Issue 53 | The Sun Magazine

March 1980

Readers Write

My Favorite Book(s)‚ And Why

Seth Speaks, Breakfast of Champions, The Miracle of Love

By Our Readers


The art of medicine consists of amusing the patient while nature cures the disease.


Essays, Memoirs, & True Stories

A Medical Doctor Diagnoses Reality

“There’s Nothing Out There. It’s All Happening On The Back Of Your Eyeballs.”

The suggestion coming down from the best minds in the scientific community today is that the world is crystallized thought. What you think creates your world. There’s an old Buddhist image of two mirrors facing each other — each one reflecting and creating the other. That’s the way it is with your consciousness and your physical reality.

By Dr. Irving Oyle
Essays, Memoirs, & True Stories

Advice From The Lovelorn

Confessions Of A Male Chauvinist Prig

In utter seriousness, now, do you think you might approach S. with the possibility of living with me in Florida for a few months, a few weeks, or a half-hour in a rented room?

By Jim Thornton
Essays, Memoirs, & True Stories

Mailer And Me

This is what comes to mind when I think of Norman Mailer: that boredom is a logjam in a river which needs to flow; that a good heavyweight faces death every time he steps into the ring and that Hemingway may have faced it every day; television can give you cancer, along with rancor and fear and too much courtesy. . . .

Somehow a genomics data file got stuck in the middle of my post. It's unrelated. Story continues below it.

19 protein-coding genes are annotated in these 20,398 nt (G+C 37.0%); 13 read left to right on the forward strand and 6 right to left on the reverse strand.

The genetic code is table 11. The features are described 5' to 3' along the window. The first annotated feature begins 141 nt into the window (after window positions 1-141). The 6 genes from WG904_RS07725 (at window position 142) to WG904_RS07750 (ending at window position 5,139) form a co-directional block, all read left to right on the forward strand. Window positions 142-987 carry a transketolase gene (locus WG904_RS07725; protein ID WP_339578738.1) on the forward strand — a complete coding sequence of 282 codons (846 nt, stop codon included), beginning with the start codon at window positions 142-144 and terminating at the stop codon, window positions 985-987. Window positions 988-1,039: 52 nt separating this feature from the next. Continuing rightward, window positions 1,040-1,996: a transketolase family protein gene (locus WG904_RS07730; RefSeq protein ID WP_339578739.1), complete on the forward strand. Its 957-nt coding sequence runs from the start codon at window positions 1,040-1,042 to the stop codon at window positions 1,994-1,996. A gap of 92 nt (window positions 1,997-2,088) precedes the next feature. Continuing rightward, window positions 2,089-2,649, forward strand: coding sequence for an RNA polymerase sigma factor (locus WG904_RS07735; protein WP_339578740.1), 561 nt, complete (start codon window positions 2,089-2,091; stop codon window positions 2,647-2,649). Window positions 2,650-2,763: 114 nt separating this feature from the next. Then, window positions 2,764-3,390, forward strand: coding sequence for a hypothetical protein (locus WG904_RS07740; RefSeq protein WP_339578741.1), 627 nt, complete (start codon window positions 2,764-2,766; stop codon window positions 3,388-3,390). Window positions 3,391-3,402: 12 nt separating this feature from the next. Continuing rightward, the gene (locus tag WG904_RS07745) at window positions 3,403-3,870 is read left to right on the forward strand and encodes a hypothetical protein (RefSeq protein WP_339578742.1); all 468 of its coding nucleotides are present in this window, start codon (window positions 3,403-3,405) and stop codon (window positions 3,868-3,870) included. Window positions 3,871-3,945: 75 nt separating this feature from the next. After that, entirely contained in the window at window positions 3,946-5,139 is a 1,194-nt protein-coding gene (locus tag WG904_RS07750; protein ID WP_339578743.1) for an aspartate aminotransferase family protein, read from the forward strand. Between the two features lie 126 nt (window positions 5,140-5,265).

By John Rosenthal
Essays, Memoirs, & True Stories

Woman’s Choice: A Sampler

Excerpts From A New Intimate Monthly Journal Of Feminine Expression

I figure the recipe for getting depressed is: Don’t get any exercise, don’t see your friends, don’t eat a balanced diet, don’t do the things you enjoy doing most, don’t take responsibility for the odds and ends of life that need to be attended to whether you enjoy them or not; postpone them. Instead, do: spend a lot of time on the things that you enjoy least, stay indoors, and get lots of sleep.

By Louise Lacey
Essays, Memoirs, & True Stories

Woman And Nature

Book Review

Two voices speak in this book. One is the voice of patriarchal pontification. The other, an “embodied voice, and an impassioned one” of the natural world and the world of woman.

By Jeffery Beame

The Hill

Photographs By Alma Blount

I’m especially grateful to the Wrenn family for their warmth to me during this undertaking. They were completely honest in front of the camera. I was a stranger to them but to my amazement, they were willing to express the love they have for each other as a family without inhibition before my curious eyes.

By Alma Blount